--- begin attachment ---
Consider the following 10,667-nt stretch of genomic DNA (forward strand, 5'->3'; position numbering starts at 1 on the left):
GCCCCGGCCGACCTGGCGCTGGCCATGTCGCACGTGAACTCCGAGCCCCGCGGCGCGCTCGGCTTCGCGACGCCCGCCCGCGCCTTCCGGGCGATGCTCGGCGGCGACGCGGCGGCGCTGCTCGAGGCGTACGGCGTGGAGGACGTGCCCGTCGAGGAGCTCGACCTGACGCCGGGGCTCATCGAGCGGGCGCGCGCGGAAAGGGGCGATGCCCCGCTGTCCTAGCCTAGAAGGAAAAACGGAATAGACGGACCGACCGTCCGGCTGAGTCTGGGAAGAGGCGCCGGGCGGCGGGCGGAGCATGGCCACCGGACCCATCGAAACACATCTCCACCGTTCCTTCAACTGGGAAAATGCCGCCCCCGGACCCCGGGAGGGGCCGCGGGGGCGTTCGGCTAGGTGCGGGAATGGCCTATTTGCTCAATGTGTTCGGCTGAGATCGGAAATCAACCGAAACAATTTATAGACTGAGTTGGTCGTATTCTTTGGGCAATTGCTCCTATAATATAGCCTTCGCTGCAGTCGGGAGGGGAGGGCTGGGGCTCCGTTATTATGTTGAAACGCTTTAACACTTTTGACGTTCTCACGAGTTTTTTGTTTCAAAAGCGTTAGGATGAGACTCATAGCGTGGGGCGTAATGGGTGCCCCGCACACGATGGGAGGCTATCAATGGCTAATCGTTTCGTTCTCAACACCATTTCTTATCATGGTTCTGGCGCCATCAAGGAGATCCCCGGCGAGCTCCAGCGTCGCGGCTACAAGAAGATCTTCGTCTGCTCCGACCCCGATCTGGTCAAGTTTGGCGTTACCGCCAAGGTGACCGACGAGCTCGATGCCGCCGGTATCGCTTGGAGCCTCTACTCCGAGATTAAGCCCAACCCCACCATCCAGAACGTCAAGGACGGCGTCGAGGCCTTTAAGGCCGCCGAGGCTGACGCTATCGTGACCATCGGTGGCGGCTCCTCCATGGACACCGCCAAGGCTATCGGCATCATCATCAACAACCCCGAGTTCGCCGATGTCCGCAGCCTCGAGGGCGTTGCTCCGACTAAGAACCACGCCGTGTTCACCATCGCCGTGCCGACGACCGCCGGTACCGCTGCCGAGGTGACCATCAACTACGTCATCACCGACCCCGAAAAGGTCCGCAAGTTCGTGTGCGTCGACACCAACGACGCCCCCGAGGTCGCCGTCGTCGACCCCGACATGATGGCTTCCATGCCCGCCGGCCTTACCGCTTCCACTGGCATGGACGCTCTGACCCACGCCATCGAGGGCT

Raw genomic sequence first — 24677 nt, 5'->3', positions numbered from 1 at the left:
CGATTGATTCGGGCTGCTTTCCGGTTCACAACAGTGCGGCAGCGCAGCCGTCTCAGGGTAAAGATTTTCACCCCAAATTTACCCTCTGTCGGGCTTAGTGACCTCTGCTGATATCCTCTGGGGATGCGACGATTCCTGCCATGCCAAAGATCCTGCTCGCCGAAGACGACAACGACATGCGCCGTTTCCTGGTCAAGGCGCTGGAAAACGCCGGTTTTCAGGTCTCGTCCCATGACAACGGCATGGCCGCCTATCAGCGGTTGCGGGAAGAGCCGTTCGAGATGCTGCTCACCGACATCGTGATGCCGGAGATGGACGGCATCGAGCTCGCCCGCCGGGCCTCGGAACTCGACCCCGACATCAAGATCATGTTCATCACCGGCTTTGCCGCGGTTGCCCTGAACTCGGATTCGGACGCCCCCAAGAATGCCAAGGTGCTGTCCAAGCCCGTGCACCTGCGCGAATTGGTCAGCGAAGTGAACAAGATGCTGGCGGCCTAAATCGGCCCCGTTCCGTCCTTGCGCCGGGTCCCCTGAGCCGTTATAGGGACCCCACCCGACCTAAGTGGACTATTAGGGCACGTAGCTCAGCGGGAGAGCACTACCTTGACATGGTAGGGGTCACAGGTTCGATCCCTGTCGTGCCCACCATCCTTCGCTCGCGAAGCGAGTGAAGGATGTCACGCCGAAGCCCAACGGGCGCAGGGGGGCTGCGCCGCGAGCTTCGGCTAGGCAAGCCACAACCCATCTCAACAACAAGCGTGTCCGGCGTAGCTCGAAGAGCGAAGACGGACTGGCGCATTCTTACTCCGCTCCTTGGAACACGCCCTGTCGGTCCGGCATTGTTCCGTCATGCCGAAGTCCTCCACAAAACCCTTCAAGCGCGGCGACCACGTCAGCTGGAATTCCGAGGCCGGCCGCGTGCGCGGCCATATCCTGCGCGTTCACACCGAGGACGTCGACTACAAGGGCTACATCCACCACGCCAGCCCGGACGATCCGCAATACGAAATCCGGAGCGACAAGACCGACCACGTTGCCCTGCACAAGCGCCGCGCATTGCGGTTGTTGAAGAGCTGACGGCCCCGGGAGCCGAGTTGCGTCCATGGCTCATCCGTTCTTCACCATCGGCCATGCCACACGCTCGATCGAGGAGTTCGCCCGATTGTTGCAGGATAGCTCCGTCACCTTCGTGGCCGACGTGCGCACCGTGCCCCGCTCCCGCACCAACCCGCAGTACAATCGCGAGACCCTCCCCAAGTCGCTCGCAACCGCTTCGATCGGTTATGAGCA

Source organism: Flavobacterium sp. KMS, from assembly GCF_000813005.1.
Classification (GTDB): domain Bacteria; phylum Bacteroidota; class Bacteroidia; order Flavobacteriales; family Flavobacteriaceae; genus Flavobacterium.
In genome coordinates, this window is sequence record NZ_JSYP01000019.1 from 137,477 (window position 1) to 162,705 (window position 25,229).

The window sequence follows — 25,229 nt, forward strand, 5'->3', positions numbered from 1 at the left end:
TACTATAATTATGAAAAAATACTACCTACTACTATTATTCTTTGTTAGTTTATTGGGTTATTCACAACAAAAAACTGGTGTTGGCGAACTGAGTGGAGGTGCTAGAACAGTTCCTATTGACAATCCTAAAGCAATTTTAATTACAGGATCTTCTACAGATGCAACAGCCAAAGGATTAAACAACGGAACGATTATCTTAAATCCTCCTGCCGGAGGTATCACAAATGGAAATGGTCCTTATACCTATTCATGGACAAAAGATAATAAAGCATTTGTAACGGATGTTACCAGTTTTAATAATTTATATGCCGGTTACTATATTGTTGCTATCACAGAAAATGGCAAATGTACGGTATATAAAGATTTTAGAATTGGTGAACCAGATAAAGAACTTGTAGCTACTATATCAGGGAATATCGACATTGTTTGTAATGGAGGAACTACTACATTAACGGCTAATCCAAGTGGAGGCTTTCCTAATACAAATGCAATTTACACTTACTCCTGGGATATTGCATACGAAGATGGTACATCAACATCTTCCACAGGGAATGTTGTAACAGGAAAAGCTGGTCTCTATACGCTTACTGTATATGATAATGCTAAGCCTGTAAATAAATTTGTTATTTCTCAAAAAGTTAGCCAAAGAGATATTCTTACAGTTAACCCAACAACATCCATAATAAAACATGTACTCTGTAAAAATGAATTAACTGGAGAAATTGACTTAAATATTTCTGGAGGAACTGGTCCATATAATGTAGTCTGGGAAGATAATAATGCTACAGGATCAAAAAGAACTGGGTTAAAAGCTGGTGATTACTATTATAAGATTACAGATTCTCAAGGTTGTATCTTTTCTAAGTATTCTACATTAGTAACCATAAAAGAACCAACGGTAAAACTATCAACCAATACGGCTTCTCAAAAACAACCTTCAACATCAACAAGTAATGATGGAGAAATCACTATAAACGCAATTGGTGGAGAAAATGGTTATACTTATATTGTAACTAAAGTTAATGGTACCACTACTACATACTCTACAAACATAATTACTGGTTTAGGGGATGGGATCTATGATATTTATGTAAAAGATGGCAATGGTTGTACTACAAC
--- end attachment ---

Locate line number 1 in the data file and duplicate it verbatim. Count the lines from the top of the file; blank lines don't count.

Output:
Consider the following 10,667-nt stretch of genomic DNA (forward strand, 5'->3'; position numbering starts at 1 on the left):